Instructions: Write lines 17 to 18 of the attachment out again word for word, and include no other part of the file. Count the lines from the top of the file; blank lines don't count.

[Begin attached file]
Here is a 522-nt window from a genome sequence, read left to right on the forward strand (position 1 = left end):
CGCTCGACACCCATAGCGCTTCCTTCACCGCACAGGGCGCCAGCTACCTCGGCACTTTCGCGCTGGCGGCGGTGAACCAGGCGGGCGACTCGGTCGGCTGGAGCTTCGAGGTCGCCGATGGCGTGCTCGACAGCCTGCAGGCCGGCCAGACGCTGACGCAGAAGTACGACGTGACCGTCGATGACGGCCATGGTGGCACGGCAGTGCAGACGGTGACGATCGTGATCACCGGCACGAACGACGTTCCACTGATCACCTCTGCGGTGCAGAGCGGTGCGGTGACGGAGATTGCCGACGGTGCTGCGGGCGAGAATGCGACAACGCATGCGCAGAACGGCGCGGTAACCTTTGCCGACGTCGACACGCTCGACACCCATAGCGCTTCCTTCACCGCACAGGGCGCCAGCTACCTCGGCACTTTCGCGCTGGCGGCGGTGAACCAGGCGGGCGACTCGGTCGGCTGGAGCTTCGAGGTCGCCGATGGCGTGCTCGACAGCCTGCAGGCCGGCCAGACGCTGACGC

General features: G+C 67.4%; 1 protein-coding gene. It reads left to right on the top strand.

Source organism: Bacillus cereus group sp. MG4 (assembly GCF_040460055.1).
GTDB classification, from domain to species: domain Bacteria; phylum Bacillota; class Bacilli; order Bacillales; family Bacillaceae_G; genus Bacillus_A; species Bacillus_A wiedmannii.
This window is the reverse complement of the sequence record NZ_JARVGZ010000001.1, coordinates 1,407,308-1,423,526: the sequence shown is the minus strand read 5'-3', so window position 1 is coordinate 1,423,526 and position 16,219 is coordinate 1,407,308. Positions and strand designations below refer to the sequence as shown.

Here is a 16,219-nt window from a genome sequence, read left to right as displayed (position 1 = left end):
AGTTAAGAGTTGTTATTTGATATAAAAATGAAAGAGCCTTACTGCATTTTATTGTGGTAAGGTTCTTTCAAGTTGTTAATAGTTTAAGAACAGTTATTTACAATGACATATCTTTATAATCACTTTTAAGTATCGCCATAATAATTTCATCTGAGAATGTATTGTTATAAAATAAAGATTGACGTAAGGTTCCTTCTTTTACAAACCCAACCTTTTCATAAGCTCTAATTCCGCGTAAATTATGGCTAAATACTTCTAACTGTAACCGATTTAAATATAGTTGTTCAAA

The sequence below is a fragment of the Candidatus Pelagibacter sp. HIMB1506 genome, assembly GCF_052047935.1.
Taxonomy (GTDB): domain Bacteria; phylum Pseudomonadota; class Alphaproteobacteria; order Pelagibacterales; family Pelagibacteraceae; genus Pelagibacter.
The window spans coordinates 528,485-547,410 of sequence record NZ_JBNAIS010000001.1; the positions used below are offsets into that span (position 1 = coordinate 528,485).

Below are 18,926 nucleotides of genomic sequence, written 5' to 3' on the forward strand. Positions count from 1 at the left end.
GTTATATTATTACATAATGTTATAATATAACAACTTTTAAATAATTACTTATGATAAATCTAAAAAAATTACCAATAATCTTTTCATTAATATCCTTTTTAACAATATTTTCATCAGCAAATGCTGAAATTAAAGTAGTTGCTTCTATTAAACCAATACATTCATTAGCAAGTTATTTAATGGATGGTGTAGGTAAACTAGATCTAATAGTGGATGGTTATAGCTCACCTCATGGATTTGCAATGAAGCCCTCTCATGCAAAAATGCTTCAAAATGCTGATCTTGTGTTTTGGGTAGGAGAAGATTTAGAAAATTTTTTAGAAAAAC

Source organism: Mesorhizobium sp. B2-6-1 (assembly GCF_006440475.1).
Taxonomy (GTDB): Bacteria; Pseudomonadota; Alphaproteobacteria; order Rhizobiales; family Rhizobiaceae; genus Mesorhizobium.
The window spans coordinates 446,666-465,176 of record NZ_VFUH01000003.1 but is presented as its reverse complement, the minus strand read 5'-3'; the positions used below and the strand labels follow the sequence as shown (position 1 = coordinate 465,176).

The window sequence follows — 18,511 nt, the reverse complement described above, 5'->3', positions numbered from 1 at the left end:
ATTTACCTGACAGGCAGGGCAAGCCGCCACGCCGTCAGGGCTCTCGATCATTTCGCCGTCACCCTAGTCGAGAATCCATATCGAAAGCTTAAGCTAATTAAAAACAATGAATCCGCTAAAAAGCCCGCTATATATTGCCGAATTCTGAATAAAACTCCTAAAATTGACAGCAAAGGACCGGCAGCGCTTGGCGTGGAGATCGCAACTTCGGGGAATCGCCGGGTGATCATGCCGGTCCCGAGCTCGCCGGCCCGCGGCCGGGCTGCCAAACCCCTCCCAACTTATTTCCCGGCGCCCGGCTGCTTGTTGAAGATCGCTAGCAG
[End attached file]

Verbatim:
The window sequence follows — 18,511 nt, the reverse complement described above, 5'->3', positions numbered from 1 at the left end:
ATTTACCTGACAGGCAGGGCAAGCCGCCACGCCGTCAGGGCTCTCGATCATTTCGCCGTCACCCTAGTCGAGAATCCATATCGAAAGCTTAAGCTAATTAAAAACAATGAATCCGCTAAAAAGCCCGCTATATATTGCCGAATTCTGAATAAAACTCCTAAAATTGACAGCAAAGGACCGGCAGCGCTTGGCGTGGAGATCGCAACTTCGGGGAATCGCCGGGTGATCATGCCGGTCCCGAGCTCGCCGGCCCGCGGCCGGGCTGCCAAACCCCTCCCAACTTATTTCCCGGCGCCCGGCTGCTTGTTGAAGATCGCTAGCAG